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Short-Term Cold Stress Affects Parasitism on the Asian Chestnut Gall Wasp Dryocosmus kuriphilus
Insects , Volume 11; doi:10.3390/insects11120841
Abstract: Temperature variation affects interactions involving plants, herbivores, and parasitoids, causing a mismatch between their phenological cycles. In the context of climate change, climatic factors can undergo profound and sudden changes, such as sudden hot or cold snaps. Herein, we show that the number of episodes of short but sustained low temperatures has increased, mainly during May, over the last two decades. We subjected galls induced by the Asian chestnut gall wasp (ACGW) Dryocosmus kuriphilus to cold stress to assess whether and, if so, how it affected the pest and its parasitoids. Over the course of two years, we measured seasonal parasitism, parasitism rates, the relative abundance of each parasitoid species, and ACGW mortality. We found that the cold treatment affected both the pest and the parasitoids, resulting in a reduction in the emergence of ACGWs and differing ratios of species within the parasitoid community. The most striking example was the change in the relative frequency of three species of Eupelmus spp. and Mesopolobus tibialis, which doubled in cold-stressed galls in all chestnut fields. The effects of temperature on the development of the host and the direct effects of cold temperatures on the surface of galls (in terms of the humidity or hardness of the galls) warrant further research in this direction.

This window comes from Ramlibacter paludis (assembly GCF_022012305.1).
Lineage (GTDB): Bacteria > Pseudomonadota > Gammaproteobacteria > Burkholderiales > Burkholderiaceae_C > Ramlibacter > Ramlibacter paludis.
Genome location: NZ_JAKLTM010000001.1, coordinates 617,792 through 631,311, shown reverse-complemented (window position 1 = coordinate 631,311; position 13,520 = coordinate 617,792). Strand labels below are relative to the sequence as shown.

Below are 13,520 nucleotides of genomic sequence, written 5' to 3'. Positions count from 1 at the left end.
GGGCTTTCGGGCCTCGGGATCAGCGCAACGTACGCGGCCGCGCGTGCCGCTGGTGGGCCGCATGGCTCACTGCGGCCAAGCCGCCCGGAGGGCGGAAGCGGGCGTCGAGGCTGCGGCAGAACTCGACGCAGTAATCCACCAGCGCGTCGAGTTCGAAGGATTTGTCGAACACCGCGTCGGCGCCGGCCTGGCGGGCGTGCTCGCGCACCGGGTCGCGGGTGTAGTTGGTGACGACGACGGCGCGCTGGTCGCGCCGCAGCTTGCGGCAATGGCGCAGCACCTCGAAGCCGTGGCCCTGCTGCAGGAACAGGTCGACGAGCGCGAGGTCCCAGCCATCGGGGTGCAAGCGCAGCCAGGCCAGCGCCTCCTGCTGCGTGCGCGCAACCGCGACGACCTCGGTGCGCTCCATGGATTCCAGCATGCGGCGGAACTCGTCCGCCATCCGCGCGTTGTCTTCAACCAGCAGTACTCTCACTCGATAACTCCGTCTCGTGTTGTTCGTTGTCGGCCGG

Keywords: climate / fitness / Cynipidae / Thermal Variation / Chestnut / Dryocosmus Kuriphilus / host–parasitoid relationship / Eupelmus spp.
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